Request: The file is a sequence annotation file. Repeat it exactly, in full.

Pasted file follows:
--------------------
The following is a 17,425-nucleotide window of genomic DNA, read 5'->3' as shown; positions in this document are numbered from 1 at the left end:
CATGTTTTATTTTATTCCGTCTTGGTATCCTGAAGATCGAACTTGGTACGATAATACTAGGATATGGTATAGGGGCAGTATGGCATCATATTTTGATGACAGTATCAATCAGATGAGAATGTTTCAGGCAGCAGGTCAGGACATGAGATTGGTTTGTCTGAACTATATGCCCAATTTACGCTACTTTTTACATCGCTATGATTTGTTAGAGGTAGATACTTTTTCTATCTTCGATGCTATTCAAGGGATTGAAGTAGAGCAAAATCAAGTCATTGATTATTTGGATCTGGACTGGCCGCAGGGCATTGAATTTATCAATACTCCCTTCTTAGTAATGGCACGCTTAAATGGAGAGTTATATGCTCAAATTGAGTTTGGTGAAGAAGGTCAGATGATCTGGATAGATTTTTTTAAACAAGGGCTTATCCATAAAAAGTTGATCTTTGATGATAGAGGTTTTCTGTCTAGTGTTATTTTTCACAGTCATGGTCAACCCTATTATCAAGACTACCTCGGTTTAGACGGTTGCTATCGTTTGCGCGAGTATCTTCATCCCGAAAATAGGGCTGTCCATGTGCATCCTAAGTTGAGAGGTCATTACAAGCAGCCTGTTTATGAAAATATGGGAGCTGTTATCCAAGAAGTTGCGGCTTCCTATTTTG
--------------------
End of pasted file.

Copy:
The following is a 17,425-nucleotide window of genomic DNA, read 5'->3' as shown; positions in this document are numbered from 1 at the left end:
CATGTTTTATTTTATTCCGTCTTGGTATCCTGAAGATCGAACTTGGTACGATAATACTAGGATATGGTATAGGGGCAGTATGGCATCATATTTTGATGACAGTATCAATCAGATGAGAATGTTTCAGGCAGCAGGTCAGGACATGAGATTGGTTTGTCTGAACTATATGCCCAATTTACGCTACTTTTTACATCGCTATGATTTGTTAGAGGTAGATACTTTTTCTATCTTCGATGCTATTCAAGGGATTGAAGTAGAGCAAAATCAAGTCATTGATTATTTGGATCTGGACTGGCCGCAGGGCATTGAATTTATCAATACTCCCTTCTTAGTAATGGCACGCTTAAATGGAGAGTTATATGCTCAAATTGAGTTTGGTGAAGAAGGTCAGATGATCTGGATAGATTTTTTTAAACAAGGGCTTATCCATAAAAAGTTGATCTTTGATGATAGAGGTTTTCTGTCTAGTGTTATTTTTCACAGTCATGGTCAACCCTATTATCAAGACTACCTCGGTTTAGACGGTTGCTATCGTTTGCGCGAGTATCTTCATCCCGAAAATAGGGCTGTCCATGTGCATCCTAAGTTGAGAGGTCATTACAAGCAGCCTGTTTATGAAAATATGGGAGCTGTTATCCAAGAAGTTGCGGCTTCCTATTTTG